The list of godlessness at the beginning 2 Timothy chapter 3 is a frightening passage, mostly because it's not like a lot of the other lists of godlessness we have read other places. This list does not mention the usual suspects: murderers, adulterers and the like. Those lists are easy for us to distance ourselves from because most of us have not committed murder or adultery (though Jesus may have something different to say to that in Matthew 5:21-30). Those lists are easier for one to rationalize around.
No, instead this list mentions many of our daily struggles. Pride. Unforgiveness. Lack of self-control. There is no mention in this list of the "big sins" that most "good people" like to point to when saying "Well, I've never _______".
It is important to note that Paul is not telling us to have nothing to do with those who occasionally boast but then are repentant and trying to change. No, he is speaking here of those who unrepentantly live their lives in this list, consistently and without shame.
I find the first and last items on the list interesting because in many ways thy are the same thing. Paul begins with "lovers of themselves" and ends with "lovers of pleasure rather than lovers of God". Certainly, loving self almost always results in a love of whatever will be most immediately pleasing to self. Even when self-lovers put off what is most immediately pleasing, it is in order to gain something more pleasing in the long term. And every other thing on this list grows out of this mindset. We are unforgiving because we feel it will be more pleasing to keep a sense of power over those who have wronged us. We are boastful because it pleases our ego. Every item on this list is a temptation because, at some level, it is pleasing to the flesh.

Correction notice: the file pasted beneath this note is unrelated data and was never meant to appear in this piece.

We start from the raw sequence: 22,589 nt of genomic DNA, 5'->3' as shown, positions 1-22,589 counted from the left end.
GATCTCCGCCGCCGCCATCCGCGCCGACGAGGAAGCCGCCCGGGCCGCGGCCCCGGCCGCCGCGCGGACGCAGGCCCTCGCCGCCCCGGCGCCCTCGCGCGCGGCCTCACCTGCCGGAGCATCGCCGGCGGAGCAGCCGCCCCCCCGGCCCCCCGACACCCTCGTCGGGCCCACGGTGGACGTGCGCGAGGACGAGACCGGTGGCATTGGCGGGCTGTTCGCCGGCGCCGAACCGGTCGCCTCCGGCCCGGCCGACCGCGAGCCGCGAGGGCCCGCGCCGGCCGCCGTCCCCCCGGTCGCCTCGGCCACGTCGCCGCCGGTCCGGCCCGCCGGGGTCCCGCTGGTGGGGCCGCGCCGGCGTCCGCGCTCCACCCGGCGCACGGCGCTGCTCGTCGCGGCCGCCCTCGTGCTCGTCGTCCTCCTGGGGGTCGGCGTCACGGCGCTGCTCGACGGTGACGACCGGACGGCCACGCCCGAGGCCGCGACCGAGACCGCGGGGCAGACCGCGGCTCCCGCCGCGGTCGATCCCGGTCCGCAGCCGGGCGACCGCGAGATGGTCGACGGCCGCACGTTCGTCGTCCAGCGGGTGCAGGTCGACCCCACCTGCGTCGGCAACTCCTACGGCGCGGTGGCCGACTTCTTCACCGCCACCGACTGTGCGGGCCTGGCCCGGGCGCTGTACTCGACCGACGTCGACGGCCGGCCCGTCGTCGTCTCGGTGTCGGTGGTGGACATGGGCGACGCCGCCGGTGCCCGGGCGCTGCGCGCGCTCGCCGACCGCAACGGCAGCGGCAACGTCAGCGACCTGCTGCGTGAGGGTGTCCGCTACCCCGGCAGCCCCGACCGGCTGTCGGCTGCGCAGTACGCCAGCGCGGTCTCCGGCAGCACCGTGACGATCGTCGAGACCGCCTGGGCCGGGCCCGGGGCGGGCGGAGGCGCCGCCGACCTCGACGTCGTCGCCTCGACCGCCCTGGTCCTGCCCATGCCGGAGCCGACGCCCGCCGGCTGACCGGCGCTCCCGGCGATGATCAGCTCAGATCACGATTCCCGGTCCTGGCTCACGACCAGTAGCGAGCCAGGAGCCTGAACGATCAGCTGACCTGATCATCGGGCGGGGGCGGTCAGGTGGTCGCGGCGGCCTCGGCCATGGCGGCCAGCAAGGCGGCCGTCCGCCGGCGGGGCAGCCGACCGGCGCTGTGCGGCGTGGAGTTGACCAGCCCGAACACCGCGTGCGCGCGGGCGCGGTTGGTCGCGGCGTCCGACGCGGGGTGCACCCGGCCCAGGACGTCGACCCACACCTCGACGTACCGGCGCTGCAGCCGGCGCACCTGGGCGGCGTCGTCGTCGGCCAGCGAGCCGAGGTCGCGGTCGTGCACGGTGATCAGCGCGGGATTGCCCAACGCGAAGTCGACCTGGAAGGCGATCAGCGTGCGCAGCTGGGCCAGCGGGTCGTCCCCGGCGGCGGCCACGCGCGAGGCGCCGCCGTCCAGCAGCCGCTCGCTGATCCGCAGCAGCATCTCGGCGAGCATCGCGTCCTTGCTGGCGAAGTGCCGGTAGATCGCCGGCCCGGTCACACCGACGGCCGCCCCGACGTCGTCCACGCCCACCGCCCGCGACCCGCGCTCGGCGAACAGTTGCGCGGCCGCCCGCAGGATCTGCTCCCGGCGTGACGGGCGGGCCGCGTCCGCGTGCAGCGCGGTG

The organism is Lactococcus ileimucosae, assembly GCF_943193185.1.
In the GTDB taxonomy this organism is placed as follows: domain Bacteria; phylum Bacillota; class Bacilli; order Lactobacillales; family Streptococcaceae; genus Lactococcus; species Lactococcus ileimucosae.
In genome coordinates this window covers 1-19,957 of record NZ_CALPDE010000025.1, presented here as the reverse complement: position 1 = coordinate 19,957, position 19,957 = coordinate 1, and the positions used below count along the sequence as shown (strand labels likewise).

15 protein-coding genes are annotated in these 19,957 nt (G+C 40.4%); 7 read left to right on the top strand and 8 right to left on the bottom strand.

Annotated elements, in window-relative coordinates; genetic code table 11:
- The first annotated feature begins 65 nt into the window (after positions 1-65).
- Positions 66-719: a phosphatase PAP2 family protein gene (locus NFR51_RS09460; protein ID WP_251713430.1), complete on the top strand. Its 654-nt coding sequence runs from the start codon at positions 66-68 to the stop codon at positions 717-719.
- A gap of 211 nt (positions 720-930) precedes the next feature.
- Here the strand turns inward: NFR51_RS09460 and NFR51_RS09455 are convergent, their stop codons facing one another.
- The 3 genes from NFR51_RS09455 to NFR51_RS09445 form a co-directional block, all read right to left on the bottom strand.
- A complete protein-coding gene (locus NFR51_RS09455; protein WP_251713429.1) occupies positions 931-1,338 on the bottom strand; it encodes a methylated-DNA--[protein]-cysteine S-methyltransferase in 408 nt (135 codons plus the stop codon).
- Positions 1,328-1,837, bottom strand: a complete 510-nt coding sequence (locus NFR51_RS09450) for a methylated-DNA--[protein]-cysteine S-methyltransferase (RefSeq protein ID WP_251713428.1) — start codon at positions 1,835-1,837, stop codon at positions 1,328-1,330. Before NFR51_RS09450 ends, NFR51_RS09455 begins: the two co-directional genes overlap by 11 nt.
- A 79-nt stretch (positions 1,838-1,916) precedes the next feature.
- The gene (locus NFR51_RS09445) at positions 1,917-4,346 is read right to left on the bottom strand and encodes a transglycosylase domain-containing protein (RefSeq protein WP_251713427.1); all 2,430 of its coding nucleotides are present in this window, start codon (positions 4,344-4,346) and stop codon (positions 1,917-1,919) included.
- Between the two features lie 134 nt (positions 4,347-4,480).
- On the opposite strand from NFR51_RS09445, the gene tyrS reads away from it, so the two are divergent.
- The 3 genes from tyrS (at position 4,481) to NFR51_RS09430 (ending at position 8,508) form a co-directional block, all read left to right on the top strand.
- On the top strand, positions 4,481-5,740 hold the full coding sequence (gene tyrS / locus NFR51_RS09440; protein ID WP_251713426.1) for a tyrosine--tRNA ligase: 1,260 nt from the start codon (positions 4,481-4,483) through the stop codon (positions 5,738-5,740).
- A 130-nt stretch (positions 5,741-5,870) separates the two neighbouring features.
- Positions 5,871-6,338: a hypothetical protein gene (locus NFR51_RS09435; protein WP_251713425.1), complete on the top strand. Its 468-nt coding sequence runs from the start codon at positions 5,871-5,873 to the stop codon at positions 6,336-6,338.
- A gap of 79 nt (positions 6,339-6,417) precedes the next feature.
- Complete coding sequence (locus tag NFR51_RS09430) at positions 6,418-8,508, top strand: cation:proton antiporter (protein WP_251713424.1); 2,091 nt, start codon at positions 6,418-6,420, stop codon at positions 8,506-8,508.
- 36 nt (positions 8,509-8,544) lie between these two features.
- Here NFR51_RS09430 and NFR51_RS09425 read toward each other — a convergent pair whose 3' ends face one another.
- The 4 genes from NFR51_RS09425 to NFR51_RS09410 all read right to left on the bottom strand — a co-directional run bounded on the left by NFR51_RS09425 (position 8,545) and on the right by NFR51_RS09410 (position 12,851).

And we contrast all of this with "lovers of God". All of this stands against love for God. Love for God desires to obey him. Love for God repents when we do not obey. And here's the key. Loving God and obeying him is actually more satisfying than loving self and pleasure. God knows that. He designed us to be most satisfied in loving him and obeying him. It is not always immediately pleasurable like loving self, but in the long-term (and often the short term) it is always more satisfying.
What sins have a hold on you because it promises to be more pleasurable? In what ways are you dampening your satisfaction in God and life by a lack of self-control? Community groups can be a great source of accountability and encouragement for these things. After all, that the community we aim for.
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